By Danielle Del Sol
Its name is grand, but if you have ever driven past the Balthazar Saulet house on Annunciation Street, chances are you’ve never noticed it. The plain, minimalist Greek Revival façade is hugged tightly by an Italianate townhome on one side and a deteriorating mule barn on the other and is backed by concrete, monolithic ramps to the I-10 expressway that looms nearby.
Despite this, the Balthazar Saulet house, constructed in 1851, is one of fascinating significance. The land it sits on was once the vegetable garden of the founder of New Orleans and one of Louisiana’s first governors, Jean-Baptiste Le Moyne de Bienville. Post-Bienville, the land remained desirable: It was sold to the Jesuits in the 1720s, seized by the Spanish in the 1760s, sold to plantation owner Thomas Saulet shortly thereafter and inherited years later by his son, Balthazar, who built a galleried single-family Greek Revival brick townhouse on what was then two standard lot sizes of land. After Balthazar’s death in 1851, his widow, Catherine Fortier Saulet, split the home into two, presumably to house servants nearby.
(Photo courtesy the Notarial Archives)
Since then, the house has been through a number of iterations: An addition was attached to the back, the front galleries were removed, another addition was stuck to one side of the building, throwing off the whole symmetry of the house as the roof was expanded on the left — and later was removed.
When contractor and developer Mike Bertel bought the house this past February, the front façade didn’t look too bad. The weeds were high, the iron gate rusted and the shutters sagging, but it wasn’t enough to scare the seasoned homebuilder. The back, however, was another story.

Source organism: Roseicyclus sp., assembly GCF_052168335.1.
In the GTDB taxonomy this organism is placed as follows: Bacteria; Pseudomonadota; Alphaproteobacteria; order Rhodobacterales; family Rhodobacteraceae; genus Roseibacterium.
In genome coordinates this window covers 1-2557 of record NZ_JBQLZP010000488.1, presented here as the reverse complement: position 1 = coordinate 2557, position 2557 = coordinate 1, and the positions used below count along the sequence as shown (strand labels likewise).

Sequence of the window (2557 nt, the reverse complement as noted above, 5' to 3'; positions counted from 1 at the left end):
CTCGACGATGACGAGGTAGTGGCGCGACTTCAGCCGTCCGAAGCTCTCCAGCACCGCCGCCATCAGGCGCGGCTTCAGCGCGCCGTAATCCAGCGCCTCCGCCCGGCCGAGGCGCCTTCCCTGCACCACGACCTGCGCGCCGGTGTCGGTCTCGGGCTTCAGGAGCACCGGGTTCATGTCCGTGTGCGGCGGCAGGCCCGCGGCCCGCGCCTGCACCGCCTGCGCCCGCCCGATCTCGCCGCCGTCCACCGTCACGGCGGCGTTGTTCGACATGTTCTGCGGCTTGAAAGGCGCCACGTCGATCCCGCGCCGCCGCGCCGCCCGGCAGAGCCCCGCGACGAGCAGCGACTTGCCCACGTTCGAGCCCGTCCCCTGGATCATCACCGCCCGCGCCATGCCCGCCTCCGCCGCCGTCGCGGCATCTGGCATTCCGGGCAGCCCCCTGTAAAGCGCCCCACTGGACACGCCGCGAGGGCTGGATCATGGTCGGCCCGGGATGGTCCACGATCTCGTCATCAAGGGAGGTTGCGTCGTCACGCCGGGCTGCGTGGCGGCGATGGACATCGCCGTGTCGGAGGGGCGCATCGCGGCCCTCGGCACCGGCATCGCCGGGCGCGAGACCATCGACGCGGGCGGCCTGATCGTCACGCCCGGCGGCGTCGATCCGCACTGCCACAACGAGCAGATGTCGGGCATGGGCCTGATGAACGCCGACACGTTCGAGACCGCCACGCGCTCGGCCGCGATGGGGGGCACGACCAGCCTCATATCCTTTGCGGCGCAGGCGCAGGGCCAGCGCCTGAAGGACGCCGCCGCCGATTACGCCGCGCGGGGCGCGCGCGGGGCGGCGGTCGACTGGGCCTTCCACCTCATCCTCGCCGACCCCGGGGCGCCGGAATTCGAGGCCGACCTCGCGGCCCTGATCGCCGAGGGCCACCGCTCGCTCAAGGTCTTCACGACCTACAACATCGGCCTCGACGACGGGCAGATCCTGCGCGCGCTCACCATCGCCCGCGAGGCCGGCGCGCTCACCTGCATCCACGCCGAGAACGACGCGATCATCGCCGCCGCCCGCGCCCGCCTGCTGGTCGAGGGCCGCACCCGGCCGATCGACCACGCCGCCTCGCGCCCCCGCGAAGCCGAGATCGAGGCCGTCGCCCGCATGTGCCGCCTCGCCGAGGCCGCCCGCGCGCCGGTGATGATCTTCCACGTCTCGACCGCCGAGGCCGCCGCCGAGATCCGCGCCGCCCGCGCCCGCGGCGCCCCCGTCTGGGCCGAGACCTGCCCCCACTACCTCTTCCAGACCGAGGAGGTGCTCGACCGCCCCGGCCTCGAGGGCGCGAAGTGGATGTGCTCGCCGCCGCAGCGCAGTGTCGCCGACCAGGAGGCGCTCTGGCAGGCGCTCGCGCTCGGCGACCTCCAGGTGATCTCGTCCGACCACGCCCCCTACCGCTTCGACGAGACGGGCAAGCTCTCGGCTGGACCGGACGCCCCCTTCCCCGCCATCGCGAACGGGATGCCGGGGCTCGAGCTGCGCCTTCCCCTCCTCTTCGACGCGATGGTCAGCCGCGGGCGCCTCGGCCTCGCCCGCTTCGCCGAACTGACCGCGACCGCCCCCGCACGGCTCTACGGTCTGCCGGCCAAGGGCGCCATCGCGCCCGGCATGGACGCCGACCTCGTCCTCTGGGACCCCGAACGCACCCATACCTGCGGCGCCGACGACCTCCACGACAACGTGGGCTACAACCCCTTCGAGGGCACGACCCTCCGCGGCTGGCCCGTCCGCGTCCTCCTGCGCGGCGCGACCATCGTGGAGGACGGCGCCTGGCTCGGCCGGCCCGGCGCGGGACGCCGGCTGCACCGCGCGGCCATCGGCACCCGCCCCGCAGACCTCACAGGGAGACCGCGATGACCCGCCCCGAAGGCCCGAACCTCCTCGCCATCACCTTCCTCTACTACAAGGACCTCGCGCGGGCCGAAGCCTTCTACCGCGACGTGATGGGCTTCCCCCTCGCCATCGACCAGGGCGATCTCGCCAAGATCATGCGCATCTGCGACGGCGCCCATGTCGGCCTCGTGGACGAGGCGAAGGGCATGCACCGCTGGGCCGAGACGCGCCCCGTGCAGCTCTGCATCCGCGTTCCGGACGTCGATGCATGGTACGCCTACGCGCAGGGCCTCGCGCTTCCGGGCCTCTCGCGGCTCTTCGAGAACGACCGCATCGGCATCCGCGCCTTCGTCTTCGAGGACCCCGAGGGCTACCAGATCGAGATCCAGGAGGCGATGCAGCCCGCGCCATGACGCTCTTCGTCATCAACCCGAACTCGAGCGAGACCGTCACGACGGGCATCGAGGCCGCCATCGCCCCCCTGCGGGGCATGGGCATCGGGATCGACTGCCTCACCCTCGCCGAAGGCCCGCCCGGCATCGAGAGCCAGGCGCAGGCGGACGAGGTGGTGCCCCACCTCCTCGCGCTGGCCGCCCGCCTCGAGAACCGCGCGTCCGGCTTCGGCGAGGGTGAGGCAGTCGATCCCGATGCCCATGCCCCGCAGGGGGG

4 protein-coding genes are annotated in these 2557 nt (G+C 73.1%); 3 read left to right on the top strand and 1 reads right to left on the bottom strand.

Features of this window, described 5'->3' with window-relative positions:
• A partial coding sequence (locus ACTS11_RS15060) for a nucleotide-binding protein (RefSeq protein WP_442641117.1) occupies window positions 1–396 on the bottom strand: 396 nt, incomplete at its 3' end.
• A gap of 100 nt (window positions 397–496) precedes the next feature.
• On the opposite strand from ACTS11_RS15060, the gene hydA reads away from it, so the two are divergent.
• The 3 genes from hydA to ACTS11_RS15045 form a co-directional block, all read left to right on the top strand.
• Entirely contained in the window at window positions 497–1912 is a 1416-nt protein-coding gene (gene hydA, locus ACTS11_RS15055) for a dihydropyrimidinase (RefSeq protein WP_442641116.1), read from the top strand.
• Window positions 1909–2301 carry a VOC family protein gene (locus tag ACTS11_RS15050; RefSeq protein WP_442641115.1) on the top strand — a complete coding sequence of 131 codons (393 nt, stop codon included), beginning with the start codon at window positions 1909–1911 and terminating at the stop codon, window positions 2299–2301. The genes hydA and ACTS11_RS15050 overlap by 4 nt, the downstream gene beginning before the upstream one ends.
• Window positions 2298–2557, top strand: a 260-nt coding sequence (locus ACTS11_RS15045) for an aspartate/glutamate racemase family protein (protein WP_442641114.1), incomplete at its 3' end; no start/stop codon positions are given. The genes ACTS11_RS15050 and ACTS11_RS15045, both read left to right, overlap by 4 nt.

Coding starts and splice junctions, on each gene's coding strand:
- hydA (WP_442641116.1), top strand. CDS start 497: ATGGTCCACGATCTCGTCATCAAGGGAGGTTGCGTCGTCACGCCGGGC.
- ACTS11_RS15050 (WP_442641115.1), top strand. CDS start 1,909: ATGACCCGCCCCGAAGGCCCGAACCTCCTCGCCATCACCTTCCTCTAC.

“These vines,” he said recently, pointing to the roof on the right rear half of the house, which tops partial brick walls that look as if they had been bombed, “are structural.” We all had a good laugh, but he then explained that he wasn’t joking. “The cat’s claw is holding this thing together.”
He and his crew are killing the vines in a controlled manner to keep the whole back of the hollowed out structure, which is currently held up by little more than the vines and now-ashen lime mortar, from collapsing. While the front part of the house is termite eaten, it is still largely intact. The back, however, is a mass of vines and orphan brick walls that will have to be carefully restored or removed. Delicate is the name of the game — the “structural vines,” for example, can’t be killed too quickly, or the back of the house might fall down. If the back falls, Bertel knows, it’s surely taking the front with it.
“What Mike Bertel has done, in effect, is taken a house that has already fallen off a cliff, and he’s dragging it back up over the cliff and back to life,” said Peter Waring, the project’s architect. “It’s tricky, and it’s dangerous. But it’s incredibly exciting.”